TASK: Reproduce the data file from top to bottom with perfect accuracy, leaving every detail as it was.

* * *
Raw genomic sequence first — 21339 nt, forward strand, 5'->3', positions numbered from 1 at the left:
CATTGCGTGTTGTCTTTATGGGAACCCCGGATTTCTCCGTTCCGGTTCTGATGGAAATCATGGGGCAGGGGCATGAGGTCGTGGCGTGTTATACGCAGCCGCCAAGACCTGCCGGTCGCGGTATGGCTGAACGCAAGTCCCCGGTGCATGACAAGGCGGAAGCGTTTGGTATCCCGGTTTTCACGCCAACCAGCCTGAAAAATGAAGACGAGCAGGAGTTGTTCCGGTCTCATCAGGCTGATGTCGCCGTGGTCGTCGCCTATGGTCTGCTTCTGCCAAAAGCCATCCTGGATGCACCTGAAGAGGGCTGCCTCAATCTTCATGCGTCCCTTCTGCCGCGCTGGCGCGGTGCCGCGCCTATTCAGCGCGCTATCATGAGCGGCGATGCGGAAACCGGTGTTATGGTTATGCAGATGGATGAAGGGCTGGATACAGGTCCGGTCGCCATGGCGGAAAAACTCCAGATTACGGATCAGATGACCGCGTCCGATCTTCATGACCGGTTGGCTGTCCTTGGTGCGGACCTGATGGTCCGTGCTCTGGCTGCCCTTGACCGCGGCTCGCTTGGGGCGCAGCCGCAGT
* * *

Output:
Raw genomic sequence first — 21339 nt, forward strand, 5'->3', positions numbered from 1 at the left:
CATTGCGTGTTGTCTTTATGGGAACCCCGGATTTCTCCGTTCCGGTTCTGATGGAAATCATGGGGCAGGGGCATGAGGTCGTGGCGTGTTATACGCAGCCGCCAAGACCTGCCGGTCGCGGTATGGCTGAACGCAAGTCCCCGGTGCATGACAAGGCGGAAGCGTTTGGTATCCCGGTTTTCACGCCAACCAGCCTGAAAAATGAAGACGAGCAGGAGTTGTTCCGGTCTCATCAGGCTGATGTCGCCGTGGTCGTCGCCTATGGTCTGCTTCTGCCAAAAGCCATCCTGGATGCACCTGAAGAGGGCTGCCTCAATCTTCATGCGTCCCTTCTGCCGCGCTGGCGCGGTGCCGCGCCTATTCAGCGCGCTATCATGAGCGGCGATGCGGAAACCGGTGTTATGGTTATGCAGATGGATGAAGGGCTGGATACAGGTCCGGTCGCCATGGCGGAAAAACTCCAGATTACGGATCAGATGACCGCGTCCGATCTTCATGACCGGTTGGCTGTCCTTGGTGCGGACCTGATGGTCCGTGCTCTGGCTGCCCTTGACCGCGGCTCGCTTGGGGCGCAGCCGCAGT